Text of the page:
Because O’Quinn got a late start in the sport and played very little AAU basketball during his formative years – he often jokes that his trophy case at home was mostly empty – and played collegiately at tiny Norfolk State, he’s had to play catch up in the NBA. Magic coach Jacque Vaughn noticed early on two seasons ago that O’Quinn didn’t fully understand some of the most basic basketball concepts or drills because of him limited experience in the sport.
That desire to try and learn what he doesn’t know and better his conditioning and skills are some of the reasons that O’Quinn sought out assistance from Impact Sports. He’s spent time in Las Vegas each of the past four summers, working out several hours a day on weight-lifting, conditioning and basketball drills.
``I always have to stay on top of my game,’’ O’Quinn said. ``Coach Vaughn talks to me about the aspect of my career (of starting late), that I have to just outwork guys.
``I’m just continuing to learn the game,’’ he added. ``Basketball is basketball, but with my knowledge of the game, I was a step behind. Just being out here playing every day, playing with different guys and guys from different systems, I’m just working on the general knowledge of basketball. As far as my jump shot and taking care of my body, that’s something that I have to do also. But for me it’s just about continuing to learn the game.’’
O’Quinn also heads to Las Vegas during the offseason because of the variety that Impact Sports offers. While there, he works on different drills, hears different coaching voices and he battles against 7-footers from other NBA teams.
``This kind of gives you a different look,’’ he said. ``You are in the same gym every day during the season (in Orlando) and around the same coaches. And they do a great job. But to come to Vegas and go against different pros and guys from all types of places, it’s nice. You have guys from overseas, guys who are vets in the league and younger guys. It just gives you a different look and I think it helps.’’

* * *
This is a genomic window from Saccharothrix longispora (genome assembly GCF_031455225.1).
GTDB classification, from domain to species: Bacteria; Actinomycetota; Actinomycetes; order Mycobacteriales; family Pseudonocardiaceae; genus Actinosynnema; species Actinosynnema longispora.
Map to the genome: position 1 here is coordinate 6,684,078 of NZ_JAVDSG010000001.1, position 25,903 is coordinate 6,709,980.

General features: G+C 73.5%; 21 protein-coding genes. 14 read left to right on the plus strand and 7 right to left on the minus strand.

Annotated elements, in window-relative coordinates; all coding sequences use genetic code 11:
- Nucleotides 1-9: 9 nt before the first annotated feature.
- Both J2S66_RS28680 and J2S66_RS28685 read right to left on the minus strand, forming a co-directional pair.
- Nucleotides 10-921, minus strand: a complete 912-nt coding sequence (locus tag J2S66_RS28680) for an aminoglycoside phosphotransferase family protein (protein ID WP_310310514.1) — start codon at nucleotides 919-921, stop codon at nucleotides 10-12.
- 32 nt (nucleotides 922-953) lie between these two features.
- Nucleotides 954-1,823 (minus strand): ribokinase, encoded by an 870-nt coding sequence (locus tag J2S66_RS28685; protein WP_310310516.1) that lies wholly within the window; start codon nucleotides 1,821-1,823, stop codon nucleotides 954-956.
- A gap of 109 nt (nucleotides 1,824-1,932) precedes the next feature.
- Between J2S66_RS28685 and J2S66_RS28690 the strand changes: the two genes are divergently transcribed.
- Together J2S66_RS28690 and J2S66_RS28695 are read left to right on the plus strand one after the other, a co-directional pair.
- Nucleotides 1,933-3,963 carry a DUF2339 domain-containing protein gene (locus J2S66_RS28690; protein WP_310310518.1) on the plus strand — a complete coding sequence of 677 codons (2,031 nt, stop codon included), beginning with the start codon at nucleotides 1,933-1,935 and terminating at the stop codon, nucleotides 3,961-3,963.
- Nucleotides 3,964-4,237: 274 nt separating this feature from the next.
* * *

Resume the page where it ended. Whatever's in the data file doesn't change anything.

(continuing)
O’Quinn was in Las Vegas at the same time that fellow Magic players Victor Oladipo and Tobias Harris were playing for USA Basketball’s Select Team. Several of Orlando’s players – Andrew Nicholson playing for Canada; Evan Fournier playing for France and Maurice Harkless briefly training with Puerto Rico – have dedicated their summers to basketball in hopes of their skills for the upcoming season.
O’Quinn, for one, thinks all of the hard work will pay off in the season ahead and Orlando can become one of the surprise teams in the league.
``Next year is a big year, not only for myself, but for the (Magic) team,’’ he said. ``We have to take a step forward. The things that we do now will pay off midway through the season and toward the end when we come down to those big games that we really need.
``I think this year will be our jump. None of us really came from losing programs, so to lose as many games as we did, especially on the road, it really drains you. We want to get a lot better this year,’’ O’Quinn continued. ``We want to be those young guys that you really don’t want to come into Amway (Center) and play us. We have to get an identity and stick together. We have to get better individually and put it all together as a team.’’